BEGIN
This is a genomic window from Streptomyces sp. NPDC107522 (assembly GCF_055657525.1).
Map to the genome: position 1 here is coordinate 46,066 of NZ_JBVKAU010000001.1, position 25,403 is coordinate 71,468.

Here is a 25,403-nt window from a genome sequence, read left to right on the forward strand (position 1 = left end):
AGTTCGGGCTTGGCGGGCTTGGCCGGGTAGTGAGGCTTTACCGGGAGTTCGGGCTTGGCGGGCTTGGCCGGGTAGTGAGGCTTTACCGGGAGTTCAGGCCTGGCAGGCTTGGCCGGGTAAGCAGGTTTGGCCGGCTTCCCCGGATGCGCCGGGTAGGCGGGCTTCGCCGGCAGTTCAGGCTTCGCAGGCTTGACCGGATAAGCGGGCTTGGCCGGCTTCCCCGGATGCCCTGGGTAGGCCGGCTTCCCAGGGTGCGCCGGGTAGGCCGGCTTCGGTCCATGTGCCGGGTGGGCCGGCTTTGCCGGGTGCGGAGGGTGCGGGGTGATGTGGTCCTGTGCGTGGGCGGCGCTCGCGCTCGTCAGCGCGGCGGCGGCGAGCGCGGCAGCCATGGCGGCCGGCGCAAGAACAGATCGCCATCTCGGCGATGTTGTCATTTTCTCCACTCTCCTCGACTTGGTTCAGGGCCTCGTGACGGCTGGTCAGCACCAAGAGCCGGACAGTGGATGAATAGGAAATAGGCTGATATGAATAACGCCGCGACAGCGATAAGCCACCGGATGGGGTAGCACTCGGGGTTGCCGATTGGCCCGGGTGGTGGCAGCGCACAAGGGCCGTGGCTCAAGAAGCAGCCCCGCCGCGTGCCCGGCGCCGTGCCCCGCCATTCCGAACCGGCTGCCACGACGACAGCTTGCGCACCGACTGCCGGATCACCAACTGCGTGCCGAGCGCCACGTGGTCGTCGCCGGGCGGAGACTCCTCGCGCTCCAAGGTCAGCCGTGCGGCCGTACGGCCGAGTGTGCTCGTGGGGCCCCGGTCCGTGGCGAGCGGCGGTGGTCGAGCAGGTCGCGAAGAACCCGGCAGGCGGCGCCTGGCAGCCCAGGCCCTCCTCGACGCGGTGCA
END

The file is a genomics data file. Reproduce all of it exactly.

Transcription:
This is a genomic window from Streptomyces sp. NPDC107522 (assembly GCF_055657525.1).
Map to the genome: position 1 here is coordinate 46,066 of NZ_JBVKAU010000001.1, position 25,403 is coordinate 71,468.

Here is a 25,403-nt window from a genome sequence, read left to right on the forward strand (position 1 = left end):
AGTTCGGGCTTGGCGGGCTTGGCCGGGTAGTGAGGCTTTACCGGGAGTTCGGGCTTGGCGGGCTTGGCCGGGTAGTGAGGCTTTACCGGGAGTTCAGGCCTGGCAGGCTTGGCCGGGTAAGCAGGTTTGGCCGGCTTCCCCGGATGCGCCGGGTAGGCGGGCTTCGCCGGCAGTTCAGGCTTCGCAGGCTTGACCGGATAAGCGGGCTTGGCCGGCTTCCCCGGATGCCCTGGGTAGGCCGGCTTCCCAGGGTGCGCCGGGTAGGCCGGCTTCGGTCCATGTGCCGGGTGGGCCGGCTTTGCCGGGTGCGGAGGGTGCGGGGTGATGTGGTCCTGTGCGTGGGCGGCGCTCGCGCTCGTCAGCGCGGCGGCGGCGAGCGCGGCAGCCATGGCGGCCGGCGCAAGAACAGATCGCCATCTCGGCGATGTTGTCATTTTCTCCACTCTCCTCGACTTGGTTCAGGGCCTCGTGACGGCTGGTCAGCACCAAGAGCCGGACAGTGGATGAATAGGAAATAGGCTGATATGAATAACGCCGCGACAGCGATAAGCCACCGGATGGGGTAGCACTCGGGGTTGCCGATTGGCCCGGGTGGTGGCAGCGCACAAGGGCCGTGGCTCAAGAAGCAGCCCCGCCGCGTGCCCGGCGCCGTGCCCCGCCATTCCGAACCGGCTGCCACGACGACAGCTTGCGCACCGACTGCCGGATCACCAACTGCGTGCCGAGCGCCACGTGGTCGTCGCCGGGCGGAGACTCCTCGCGCTCCAAGGTCAGCCGTGCGGCCGTACGGCCGAGTGTGCTCGTGGGGCCCCGGTCCGTGGCGAGCGGCGGTGGTCGAGCAGGTCGCGAAGAACCCGGCAGGCGGCGCCTGGCAGCCCAGGCCCTCCTCGACGCGGTGCA